Deep in the vast expanses of the inter-google-web I came across Jane Hornby’s wonderful book titled What to Cook and How to Cook It. Inside, the reader finds recipes coupled with colorful images of each stage of the cooking process. Being a visual person, I think this is wonderfully genius.
I tend to frequent my own kitchen and in doing so, refer to recipes found online that give great, written instructions of how to complete a meal but usually come with little, or no, visual accompaniment. When executing a recipe for the first time, it usually ends up being a bit of a gamble. How do I know if my peppers meet the recipe’s definition of “large?.” Are my onions at the appropriate level of “brown” or are they just burned? Is the dish ready to come out of the oven when it starts to turn golden, is mostly golden, or all golden with small patches of brown? These types of problems could easily be solved with appropriate imagery and it seems that is exactly what is accomplished here.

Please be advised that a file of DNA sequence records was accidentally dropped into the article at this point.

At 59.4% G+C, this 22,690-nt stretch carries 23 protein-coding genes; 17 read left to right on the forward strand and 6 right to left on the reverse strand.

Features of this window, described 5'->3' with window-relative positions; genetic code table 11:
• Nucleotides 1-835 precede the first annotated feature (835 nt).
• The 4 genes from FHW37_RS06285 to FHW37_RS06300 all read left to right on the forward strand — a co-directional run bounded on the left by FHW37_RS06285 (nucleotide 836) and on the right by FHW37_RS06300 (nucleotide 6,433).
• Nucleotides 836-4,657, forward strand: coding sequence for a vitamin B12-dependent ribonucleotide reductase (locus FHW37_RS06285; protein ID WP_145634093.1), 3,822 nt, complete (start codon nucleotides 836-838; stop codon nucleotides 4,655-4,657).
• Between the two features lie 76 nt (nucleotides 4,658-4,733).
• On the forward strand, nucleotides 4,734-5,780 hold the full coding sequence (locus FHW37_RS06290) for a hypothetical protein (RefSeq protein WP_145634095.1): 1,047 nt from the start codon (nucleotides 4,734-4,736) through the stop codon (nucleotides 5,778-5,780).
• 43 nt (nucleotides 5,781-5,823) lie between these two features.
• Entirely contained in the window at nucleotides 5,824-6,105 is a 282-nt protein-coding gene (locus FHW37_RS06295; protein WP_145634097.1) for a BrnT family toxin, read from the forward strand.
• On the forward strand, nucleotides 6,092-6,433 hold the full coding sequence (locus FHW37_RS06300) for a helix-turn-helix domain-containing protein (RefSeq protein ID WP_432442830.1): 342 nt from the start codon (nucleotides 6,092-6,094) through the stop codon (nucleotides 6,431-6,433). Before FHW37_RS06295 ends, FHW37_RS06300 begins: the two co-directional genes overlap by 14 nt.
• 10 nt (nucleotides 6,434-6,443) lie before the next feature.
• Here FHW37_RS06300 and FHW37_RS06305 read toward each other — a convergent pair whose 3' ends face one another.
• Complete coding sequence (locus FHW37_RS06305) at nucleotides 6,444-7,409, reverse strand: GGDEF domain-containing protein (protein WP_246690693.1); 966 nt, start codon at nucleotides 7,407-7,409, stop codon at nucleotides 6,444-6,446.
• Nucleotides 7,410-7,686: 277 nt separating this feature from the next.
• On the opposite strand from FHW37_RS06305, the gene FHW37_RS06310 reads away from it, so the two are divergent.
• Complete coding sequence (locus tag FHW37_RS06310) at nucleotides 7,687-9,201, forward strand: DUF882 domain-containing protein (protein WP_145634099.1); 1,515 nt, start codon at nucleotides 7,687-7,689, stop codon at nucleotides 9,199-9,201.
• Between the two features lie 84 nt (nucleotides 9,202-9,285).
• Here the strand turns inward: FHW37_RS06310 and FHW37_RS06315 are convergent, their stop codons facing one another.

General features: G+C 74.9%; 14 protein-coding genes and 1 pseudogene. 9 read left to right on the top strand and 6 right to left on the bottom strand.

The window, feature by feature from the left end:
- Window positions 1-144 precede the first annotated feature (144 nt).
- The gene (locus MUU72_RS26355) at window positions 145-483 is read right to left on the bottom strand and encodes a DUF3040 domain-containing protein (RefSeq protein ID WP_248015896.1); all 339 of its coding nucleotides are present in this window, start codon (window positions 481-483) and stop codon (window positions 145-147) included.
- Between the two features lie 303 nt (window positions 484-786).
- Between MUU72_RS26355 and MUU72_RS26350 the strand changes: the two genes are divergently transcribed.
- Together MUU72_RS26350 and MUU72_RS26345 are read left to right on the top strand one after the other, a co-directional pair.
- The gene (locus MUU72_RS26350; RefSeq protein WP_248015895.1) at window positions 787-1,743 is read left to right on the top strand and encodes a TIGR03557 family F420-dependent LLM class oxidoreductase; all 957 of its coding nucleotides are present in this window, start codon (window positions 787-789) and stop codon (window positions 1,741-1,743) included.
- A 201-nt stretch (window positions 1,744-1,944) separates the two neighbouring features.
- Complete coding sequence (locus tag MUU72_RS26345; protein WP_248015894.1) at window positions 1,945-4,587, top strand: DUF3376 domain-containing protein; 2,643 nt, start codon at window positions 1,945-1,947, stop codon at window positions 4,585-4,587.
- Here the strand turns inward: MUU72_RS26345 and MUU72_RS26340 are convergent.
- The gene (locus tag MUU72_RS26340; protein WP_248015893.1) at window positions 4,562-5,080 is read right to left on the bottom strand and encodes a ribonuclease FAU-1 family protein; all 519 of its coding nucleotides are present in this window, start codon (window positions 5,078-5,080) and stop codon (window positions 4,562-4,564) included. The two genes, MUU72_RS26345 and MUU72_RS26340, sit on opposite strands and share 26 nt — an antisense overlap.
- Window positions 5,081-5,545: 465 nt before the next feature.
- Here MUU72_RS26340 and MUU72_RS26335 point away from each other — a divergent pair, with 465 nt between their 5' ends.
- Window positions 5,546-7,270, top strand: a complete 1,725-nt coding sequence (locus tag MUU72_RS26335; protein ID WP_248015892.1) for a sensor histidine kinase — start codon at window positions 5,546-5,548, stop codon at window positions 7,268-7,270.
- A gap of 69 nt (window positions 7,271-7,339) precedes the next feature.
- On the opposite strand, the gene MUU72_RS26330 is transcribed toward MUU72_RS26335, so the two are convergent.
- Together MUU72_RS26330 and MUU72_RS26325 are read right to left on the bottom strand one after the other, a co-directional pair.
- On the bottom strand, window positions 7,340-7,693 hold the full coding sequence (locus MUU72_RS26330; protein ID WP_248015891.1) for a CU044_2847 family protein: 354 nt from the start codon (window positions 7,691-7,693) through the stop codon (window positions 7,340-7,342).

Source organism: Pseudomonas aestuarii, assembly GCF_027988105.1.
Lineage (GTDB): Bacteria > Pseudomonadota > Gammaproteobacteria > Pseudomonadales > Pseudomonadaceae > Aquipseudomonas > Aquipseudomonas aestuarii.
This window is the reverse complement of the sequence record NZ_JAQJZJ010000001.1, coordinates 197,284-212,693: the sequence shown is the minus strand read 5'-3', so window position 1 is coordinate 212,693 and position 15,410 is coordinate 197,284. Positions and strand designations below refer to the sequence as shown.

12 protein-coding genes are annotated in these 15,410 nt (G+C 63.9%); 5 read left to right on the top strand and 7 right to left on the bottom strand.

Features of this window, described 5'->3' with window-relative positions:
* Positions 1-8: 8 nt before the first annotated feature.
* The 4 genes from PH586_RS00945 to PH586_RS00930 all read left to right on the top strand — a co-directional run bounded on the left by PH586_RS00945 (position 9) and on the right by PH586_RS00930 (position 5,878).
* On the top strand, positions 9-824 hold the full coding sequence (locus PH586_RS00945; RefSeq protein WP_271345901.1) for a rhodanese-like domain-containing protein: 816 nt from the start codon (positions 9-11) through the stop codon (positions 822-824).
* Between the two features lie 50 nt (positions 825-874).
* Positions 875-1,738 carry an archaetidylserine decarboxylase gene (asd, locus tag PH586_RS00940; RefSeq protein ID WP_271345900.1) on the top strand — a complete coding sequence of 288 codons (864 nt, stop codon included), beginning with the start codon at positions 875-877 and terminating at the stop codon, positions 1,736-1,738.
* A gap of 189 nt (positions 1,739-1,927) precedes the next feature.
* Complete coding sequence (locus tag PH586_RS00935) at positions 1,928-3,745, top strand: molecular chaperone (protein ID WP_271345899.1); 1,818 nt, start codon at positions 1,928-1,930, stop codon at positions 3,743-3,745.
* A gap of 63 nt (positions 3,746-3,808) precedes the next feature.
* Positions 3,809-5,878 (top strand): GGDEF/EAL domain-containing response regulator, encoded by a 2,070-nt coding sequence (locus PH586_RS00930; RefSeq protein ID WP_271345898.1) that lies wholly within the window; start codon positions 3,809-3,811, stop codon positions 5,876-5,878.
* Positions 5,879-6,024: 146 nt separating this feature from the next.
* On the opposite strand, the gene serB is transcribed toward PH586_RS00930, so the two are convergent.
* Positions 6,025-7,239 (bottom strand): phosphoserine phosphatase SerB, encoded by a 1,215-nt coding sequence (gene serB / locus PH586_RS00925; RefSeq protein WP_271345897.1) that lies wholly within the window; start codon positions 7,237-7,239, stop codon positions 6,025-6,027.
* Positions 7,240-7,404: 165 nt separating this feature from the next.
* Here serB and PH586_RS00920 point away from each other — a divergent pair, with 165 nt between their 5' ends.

I like to associate this type of cookbook to the most literal interpretation of Edward Tufte’s approach to displaying information. In Ms. Hornby’s book, the images of the food and how the cooking process is supposed to progress speaks for itself and it almost seems like the text is secondary (the text is still welcomed by those of us who don’t frequent the kitchen enough to be able to tell what a 1/2 cup of flour is just by eyeballing it). Thank you Ms. Hornby, for creating a book for those of us who need visual confirmation when we follow a recipe. What to Cook and How to Cook It has just been added to my Amazon wishlist.